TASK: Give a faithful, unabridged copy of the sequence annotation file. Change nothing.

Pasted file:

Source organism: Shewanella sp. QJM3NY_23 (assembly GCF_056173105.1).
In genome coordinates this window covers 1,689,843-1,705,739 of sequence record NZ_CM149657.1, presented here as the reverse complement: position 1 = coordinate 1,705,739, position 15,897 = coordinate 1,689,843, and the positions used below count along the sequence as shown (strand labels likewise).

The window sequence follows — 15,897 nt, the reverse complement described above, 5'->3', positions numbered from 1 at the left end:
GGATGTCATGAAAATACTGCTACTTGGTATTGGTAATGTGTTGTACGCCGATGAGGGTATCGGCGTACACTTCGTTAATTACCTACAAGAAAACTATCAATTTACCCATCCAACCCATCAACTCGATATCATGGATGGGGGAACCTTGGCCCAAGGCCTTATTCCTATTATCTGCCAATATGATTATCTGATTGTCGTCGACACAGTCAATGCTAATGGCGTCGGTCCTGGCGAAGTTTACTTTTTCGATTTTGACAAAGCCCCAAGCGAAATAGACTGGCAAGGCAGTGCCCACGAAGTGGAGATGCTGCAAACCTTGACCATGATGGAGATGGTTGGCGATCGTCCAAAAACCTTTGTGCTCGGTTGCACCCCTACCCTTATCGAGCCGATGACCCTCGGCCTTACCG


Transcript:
Source organism: Shewanella sp. QJM3NY_23 (assembly GCF_056173105.1).
In genome coordinates this window covers 1,689,843-1,705,739 of sequence record NZ_CM149657.1, presented here as the reverse complement: position 1 = coordinate 1,705,739, position 15,897 = coordinate 1,689,843, and the positions used below count along the sequence as shown (strand labels likewise).

The window sequence follows — 15,897 nt, the reverse complement described above, 5'->3', positions numbered from 1 at the left end:
GGATGTCATGAAAATACTGCTACTTGGTATTGGTAATGTGTTGTACGCCGATGAGGGTATCGGCGTACACTTCGTTAATTACCTACAAGAAAACTATCAATTTACCCATCCAACCCATCAACTCGATATCATGGATGGGGGAACCTTGGCCCAAGGCCTTATTCCTATTATCTGCCAATATGATTATCTGATTGTCGTCGACACAGTCAATGCTAATGGCGTCGGTCCTGGCGAAGTTTACTTTTTCGATTTTGACAAAGCCCCAAGCGAAATAGACTGGCAAGGCAGTGCCCACGAAGTGGAGATGCTGCAAACCTTGACCATGATGGAGATGGTTGGCGATCGTCCAAAAACCTTTGTGCTCGGTTGCACCCCTACCCTTATCGAGCCGATGACCCTCGGCCTTACCG